SINGAPORE — Japanese industrial conglomerate Ishikawajima-Harima Heavy Industries (IHI) is on track to launch its Epsilon rocket later this year, carrying the ’s Sprint-A planetary observatory.
Aritsune Kawabe, aero engines and space operations general manager for IHI, says Epsilon’s launch will be in August. The solid-fuel rocket is designed to launch satellites up to 1.2 tons into low Earth orbit, and satellites weighing up to 0.45 tons into Sun-synchronous orbit, he says.
Kawabe says IHI’s space business generated $580 million in revenue last year compared to $2.7 billion in revenue from its jet engine business. IHI develops and makes military and commercial jet engines. For example, it is involved in theprogram.
JAXA says modifications are under way at Uchinoura Space Center to make the site more efficient for small missions.
The three-stage Epsilon design includes an autonomous checkout system and mobile ground-tracking and control, along with user-friendly characteristics that include low acoustic vibration levels at ignition, a new vibration attenuator to improve the sinusoidal vibration environment and accurate orbit injection using a liquid-propelled upper stage.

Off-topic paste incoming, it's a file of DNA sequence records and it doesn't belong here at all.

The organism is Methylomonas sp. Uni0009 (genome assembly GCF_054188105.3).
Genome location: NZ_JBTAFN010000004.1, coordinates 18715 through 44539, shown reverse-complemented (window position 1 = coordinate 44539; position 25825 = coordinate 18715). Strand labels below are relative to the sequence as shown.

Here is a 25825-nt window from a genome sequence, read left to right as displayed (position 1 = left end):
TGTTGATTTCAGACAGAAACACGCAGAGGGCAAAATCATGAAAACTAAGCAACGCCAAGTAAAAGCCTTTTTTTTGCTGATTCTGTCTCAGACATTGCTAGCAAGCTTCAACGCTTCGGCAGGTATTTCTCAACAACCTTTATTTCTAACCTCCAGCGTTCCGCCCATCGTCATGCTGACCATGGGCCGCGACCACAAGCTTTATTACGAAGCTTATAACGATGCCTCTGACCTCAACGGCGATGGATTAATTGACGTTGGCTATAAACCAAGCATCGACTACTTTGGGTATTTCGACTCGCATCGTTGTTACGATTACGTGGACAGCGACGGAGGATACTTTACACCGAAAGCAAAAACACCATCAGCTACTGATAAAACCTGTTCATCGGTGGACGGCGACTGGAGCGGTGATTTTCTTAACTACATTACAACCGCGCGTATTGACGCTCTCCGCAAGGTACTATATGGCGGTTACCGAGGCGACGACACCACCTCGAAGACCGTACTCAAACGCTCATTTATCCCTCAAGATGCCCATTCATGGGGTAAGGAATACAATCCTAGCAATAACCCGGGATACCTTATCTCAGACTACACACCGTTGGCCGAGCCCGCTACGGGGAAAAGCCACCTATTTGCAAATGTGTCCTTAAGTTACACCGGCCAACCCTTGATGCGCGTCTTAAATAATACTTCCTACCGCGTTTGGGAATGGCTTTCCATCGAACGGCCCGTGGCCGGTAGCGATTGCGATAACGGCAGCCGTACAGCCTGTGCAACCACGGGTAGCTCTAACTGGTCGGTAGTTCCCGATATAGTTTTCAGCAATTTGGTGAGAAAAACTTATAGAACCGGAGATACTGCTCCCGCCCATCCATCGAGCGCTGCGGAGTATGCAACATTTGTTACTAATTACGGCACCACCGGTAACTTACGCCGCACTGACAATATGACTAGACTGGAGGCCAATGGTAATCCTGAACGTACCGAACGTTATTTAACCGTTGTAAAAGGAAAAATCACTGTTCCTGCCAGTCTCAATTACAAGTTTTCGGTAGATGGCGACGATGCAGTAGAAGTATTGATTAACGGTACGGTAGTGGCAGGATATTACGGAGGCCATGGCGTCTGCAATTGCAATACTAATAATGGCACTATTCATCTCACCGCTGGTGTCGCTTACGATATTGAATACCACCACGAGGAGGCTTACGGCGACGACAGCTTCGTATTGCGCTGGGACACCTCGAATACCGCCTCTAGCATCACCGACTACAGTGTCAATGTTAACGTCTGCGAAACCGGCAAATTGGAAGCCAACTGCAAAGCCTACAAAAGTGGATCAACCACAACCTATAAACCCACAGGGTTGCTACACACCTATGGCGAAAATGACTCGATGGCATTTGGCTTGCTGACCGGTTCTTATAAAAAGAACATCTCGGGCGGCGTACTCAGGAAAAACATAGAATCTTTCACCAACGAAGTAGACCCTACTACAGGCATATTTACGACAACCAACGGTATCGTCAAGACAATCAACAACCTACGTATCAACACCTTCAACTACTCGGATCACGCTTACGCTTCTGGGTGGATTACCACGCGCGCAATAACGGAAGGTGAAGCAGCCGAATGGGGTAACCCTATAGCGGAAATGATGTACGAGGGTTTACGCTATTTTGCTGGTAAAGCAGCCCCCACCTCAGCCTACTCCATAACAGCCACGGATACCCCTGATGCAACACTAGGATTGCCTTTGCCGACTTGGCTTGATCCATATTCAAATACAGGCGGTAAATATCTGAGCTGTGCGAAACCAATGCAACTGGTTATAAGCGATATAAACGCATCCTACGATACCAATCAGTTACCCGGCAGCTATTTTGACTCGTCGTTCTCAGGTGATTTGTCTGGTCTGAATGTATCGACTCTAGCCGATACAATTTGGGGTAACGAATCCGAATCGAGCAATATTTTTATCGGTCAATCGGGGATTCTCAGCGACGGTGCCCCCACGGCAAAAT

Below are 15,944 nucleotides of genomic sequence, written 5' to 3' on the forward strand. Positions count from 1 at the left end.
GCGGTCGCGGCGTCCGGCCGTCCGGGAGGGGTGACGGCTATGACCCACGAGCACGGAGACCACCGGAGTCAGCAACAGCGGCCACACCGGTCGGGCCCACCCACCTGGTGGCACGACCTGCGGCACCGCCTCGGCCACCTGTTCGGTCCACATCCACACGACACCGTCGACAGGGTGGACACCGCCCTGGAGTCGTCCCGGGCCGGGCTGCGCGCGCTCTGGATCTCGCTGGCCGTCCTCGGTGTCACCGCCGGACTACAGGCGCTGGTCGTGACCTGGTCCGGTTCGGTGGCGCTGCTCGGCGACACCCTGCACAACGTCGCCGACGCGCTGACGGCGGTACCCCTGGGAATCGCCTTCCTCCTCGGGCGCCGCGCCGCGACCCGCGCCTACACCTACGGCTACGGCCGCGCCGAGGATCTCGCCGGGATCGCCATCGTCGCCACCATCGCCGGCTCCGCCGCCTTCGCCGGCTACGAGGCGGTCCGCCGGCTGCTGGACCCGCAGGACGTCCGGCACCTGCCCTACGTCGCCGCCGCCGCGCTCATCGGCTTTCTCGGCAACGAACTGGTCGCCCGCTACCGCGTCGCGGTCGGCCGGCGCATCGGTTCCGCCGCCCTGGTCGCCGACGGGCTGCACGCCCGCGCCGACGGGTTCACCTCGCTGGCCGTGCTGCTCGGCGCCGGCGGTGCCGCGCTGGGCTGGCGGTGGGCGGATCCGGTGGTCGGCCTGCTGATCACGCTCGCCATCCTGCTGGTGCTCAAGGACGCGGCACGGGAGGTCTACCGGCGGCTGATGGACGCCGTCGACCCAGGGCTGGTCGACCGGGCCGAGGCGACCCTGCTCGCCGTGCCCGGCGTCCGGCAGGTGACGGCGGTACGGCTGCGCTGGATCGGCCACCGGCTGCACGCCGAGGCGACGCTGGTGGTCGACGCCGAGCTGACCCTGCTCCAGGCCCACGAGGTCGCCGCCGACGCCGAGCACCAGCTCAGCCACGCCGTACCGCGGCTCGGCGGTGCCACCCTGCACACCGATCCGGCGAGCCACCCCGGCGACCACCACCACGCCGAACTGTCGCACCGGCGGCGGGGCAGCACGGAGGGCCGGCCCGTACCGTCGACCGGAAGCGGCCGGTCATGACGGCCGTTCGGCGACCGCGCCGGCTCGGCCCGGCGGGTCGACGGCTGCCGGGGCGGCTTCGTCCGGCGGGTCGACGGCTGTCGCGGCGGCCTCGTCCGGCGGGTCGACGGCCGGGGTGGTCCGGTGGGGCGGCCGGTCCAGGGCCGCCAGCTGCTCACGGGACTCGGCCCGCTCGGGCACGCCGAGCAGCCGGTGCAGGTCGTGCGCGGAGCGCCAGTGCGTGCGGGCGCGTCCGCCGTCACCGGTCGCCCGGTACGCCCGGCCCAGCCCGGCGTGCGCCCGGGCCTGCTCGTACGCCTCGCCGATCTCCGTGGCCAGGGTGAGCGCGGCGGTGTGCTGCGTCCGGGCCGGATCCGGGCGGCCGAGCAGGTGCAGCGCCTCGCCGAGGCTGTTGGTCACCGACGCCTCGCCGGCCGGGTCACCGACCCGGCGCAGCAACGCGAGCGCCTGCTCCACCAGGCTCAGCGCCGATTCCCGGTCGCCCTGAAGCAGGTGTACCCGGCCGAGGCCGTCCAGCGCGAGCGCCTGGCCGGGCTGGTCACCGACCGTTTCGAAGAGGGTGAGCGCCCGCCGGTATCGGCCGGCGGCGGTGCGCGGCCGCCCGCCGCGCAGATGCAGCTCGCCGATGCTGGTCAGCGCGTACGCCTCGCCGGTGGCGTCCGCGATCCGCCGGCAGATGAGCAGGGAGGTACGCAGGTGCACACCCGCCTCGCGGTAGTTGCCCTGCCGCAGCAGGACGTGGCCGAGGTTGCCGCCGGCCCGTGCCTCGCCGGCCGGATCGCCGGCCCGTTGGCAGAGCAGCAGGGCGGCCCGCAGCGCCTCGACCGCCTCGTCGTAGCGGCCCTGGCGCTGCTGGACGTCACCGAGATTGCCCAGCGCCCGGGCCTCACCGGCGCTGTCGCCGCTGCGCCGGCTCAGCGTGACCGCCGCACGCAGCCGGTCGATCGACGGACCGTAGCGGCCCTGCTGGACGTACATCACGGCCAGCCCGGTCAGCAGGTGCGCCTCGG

Japan approved development of the next-generation launcher in 2010 with a target cost of $271 million. JAXA says launch costs are expected to be high initially, at ¥3.8 billion ($49 million) in 2013. But a two-step development process aims to improve Epsilon’s cost and performance, and a second flight of the rocket slated for 2015 will offer a payload-carrying capacity of 550 kg to SSO. By 2017, the agency will introduce a post-Epsilon rocket using lighter materials that can perform launches at the lower price of roughly $39 million.